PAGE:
Back in February of 2021, EA Sports announced it was bringing back a college football video game, presumably NCAA 23, for PC and for consoles.
This past week it was re-confirmed that EA Sports is looking to release this college football game in July of 2023. NCAA 23 will be the first college football video game from EA Sports in ten years since the series was discontinued in 2013.
There should be reasons for excitement. There should be reasons a new college football video game is a good thing for the Florida Gators. There should be reasons NCAA 23 will have so many improvements compared to NCAA 14.
There is just one problem, NCAA 23 is going to be terrible.
And you know it.
EA Sports, It’s In The Game
In 1993, Bill Walsh College Football was released on Sega Genesis and Sega CD. A Super Nintendo version came out in 1994.
These games didn’t have any official licensing of college teams or players, but a squad resembling the Florida Gators did make the cut of the 24 teams included in the game.
Improvements and official licensing would be added over time and the series would officially rebrand under the NCAA banner in 1997 with NCAA 98 (featuring Danny Wuerffel on the cover).
While NCAA always had a lot of similarities to its big brother Madden, NCAA had a charm that Madden couldn’t always replicate. Just the sheer number of teams and play styles within college football allowed users to create fresh and unique matchups constantly. Taking over a lowly school from the MAC and building them into a national champion was a feeling you just couldn’t get in Madden.
It was also always fun to pick the Florida Gators, set the difficulty to easy, and destroy all of UF’s rivals.
You Guys Are Getting Paid?
While the series used real teams and real stadiums, no players were officially in the game. NCAA rules were still in the dark age and NIL didn’t exist.
But roster numbers always mirrored the real life rosters. It was no accident that in NCAA 09, the Florida QB was #15 and was a powerful runner. And as online play started to become a thing, users also had the ability to share custom edits to rosters. With a click of a button #15 magically became Tim Tebow and all was well.
This helped boost the exposure of not just established powers like Florida, since everyone would want to play as them online, but also some smaller schools that had fun players that could be worked into your strategy.
One of my memories from the series was playing as Oregon State online simply because the Rodgers brothers (James and Jacquizz) were so fast and I am the type of player online that likes to win without having to use the top ranked team.
The fun would come to an end though thanks to the lawsuit brought forth by Ed O’Bannon. The former UCLA basketball player brought a lawsuit against the NCAA arguing that his name, image, and likeness was used in the game NCAA Basketball 09 without his permission. The case would eventually evolve into a class action suit that argued as many as 100,000 current and former athletes had their likeness used in video games without compensation.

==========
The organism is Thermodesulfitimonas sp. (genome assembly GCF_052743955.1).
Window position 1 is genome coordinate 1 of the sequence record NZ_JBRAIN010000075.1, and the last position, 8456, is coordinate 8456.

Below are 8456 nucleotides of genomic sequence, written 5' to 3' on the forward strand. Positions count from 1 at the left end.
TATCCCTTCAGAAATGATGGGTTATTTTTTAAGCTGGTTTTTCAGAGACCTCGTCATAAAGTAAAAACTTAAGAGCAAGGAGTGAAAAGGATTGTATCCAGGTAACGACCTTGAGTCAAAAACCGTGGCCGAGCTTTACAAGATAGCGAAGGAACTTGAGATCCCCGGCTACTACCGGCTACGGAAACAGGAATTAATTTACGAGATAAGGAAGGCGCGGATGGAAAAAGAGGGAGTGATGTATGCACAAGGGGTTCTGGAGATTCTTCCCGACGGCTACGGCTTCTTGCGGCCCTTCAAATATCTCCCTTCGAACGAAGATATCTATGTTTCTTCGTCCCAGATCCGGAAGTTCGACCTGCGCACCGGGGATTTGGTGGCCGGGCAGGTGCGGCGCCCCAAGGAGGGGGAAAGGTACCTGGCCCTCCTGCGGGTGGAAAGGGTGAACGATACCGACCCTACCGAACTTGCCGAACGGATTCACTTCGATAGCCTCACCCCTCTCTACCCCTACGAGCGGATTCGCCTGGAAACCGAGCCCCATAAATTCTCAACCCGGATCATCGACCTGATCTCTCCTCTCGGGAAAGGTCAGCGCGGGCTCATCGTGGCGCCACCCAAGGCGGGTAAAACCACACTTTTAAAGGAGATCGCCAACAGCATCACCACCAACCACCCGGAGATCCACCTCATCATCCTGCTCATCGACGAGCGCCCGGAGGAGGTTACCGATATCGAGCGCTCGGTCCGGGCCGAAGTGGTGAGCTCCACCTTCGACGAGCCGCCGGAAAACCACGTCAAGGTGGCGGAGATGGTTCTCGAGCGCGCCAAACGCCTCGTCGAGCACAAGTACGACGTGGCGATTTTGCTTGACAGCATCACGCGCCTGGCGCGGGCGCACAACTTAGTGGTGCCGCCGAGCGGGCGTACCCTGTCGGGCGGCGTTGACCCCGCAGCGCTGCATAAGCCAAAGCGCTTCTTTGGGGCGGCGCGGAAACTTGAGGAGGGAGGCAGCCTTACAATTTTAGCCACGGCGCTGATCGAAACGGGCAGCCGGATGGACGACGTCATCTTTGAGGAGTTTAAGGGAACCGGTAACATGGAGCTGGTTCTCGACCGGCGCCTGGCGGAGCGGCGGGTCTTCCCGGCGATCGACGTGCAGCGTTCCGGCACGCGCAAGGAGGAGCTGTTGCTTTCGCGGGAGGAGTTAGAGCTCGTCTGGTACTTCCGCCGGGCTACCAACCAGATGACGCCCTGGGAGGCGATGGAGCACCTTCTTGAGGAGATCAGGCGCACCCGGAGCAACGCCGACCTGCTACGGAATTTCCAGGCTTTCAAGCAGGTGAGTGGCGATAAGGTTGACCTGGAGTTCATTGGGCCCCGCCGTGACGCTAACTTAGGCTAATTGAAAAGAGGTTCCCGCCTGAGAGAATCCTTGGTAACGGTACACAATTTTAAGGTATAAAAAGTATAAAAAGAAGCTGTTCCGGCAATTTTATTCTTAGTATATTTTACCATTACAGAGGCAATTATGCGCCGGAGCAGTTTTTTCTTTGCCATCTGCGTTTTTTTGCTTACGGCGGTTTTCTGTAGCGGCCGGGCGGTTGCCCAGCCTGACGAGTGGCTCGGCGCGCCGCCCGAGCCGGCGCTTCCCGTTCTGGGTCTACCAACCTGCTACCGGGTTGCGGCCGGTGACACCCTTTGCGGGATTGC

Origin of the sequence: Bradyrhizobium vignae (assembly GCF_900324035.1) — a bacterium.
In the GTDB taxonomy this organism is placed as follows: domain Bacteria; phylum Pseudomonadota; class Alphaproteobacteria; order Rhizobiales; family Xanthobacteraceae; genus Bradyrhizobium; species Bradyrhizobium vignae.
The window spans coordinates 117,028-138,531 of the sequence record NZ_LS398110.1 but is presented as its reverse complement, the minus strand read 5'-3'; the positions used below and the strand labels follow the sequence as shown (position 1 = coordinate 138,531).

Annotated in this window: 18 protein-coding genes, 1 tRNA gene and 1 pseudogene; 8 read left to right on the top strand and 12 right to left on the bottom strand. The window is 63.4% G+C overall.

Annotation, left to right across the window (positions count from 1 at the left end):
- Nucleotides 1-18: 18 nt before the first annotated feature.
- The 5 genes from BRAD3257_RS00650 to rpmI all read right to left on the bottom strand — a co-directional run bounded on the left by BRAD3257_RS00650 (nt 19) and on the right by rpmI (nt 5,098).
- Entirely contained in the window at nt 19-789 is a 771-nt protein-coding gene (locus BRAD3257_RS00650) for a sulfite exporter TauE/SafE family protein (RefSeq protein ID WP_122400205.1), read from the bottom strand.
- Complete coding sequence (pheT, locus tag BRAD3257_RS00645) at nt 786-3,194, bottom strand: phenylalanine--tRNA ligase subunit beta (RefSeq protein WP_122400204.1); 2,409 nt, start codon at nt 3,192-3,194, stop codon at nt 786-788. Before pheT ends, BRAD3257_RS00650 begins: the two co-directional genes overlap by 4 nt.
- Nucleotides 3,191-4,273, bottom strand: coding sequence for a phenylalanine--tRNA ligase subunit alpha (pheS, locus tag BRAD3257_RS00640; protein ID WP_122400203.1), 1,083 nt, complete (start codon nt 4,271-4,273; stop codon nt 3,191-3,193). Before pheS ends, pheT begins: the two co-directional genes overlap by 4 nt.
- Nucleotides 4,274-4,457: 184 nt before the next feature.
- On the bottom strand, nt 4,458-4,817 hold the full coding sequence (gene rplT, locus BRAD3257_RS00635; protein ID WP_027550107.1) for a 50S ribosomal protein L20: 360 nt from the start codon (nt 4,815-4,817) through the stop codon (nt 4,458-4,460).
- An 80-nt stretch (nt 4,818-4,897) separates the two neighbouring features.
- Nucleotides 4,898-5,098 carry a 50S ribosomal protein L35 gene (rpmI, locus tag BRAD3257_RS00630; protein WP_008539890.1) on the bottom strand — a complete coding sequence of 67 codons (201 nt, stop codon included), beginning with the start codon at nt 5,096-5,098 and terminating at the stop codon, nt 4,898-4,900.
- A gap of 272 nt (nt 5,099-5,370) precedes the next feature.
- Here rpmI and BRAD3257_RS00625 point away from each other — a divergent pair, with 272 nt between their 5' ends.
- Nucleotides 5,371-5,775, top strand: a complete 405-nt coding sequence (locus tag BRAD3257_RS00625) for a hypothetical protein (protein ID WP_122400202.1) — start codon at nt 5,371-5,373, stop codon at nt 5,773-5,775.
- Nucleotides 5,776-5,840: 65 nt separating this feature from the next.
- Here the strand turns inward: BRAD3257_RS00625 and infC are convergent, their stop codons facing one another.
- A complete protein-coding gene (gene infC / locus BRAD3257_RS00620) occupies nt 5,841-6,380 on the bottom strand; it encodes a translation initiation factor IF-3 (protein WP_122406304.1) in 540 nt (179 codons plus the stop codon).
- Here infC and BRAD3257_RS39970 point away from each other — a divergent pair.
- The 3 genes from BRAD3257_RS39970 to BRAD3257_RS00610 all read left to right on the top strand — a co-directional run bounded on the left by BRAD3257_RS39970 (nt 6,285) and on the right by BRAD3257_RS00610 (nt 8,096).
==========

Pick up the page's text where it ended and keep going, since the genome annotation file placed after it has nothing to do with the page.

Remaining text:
The O’Bannon suit would lead to EA Sports discontinuing the NCAA series, but would also help pave the way for the NIL landscape college sports has today.
NCAA 23 Is Going To Be Terrible
History lesson out of the way. When EA Sports discontinued the series after NCAA 14, the game was still in a good place. Released on the PS3 and Xbox 360, gameplay was still solid and the game still had its charm over the Madden series.
In its absence, a dedicated online community has continued to do roster updates every season and NCAA 14 has still held up as a very playable game to this day for those looking to get their college football fix.
So if you are excited with what NCAA 23 could look like after ten years of technological improvements, don’t be.
The Madden series has provided the blueprint for what EA Sports is going to do with the series.
The YouTube channel SoftDrink TV has a lot of quality videos chronicling how Madden has gone downhill since moving to the PS4/Xbox One and hasn’t improved since moving to the PS5/Xbox Series X.
The series has removed numerous features that used to be in the game, gameplay has become stagnant to the point where the Madden Bowl champion in 2020 won the tournament without throwing a single pass, and franchise mode has been completely ignored in favor of the micro transaction riddled Ultimate Team mode.
When you load up NCAA 23, I guarantee the first thing you are going to be greeted with is a menu pushing you to NCAA Ultimate Team.
And they are going to market it with things like “Imagine Tim Tebow throwing to Peter Warrick!” or “Now Maurkice Pouncey can block for Warrick Dunn!”
I don’t want to do that.
I want to load up the game, start a dynasty with Anthony Richardson at the helm, and prove to Dan Mullen why he backed the wrong guy in 2021.
“But Ben, the game will still have Dynasty mode. You can still do that.”
Yeah, and it’s going to be terrible. Franchise mode in Madden is so bare bones that most decisions you make are surface level choices and have no actual impact on your franchise. They tried to implement “Coaching Staffs” this year and you could hire and fire coaches for your entire staff.
This was their big marketing pitch for franchise this year, the thing you could already do in NCAA 07.
NCAA 23 should bring an opportunity for Gator fans to re-establish the Florida brand. But in reality, the game is going to push you to do anything but play as the Florida Gators.
And the game is going to reward calling the same five plays over and over rather than using actual football logic.
And the game is going to find a way to suck any of the charm that makes college football what it is.
NCAA 23 is going to be terrible. And you know it.
Keep up with all things Florida Gators at Hail Florida Hail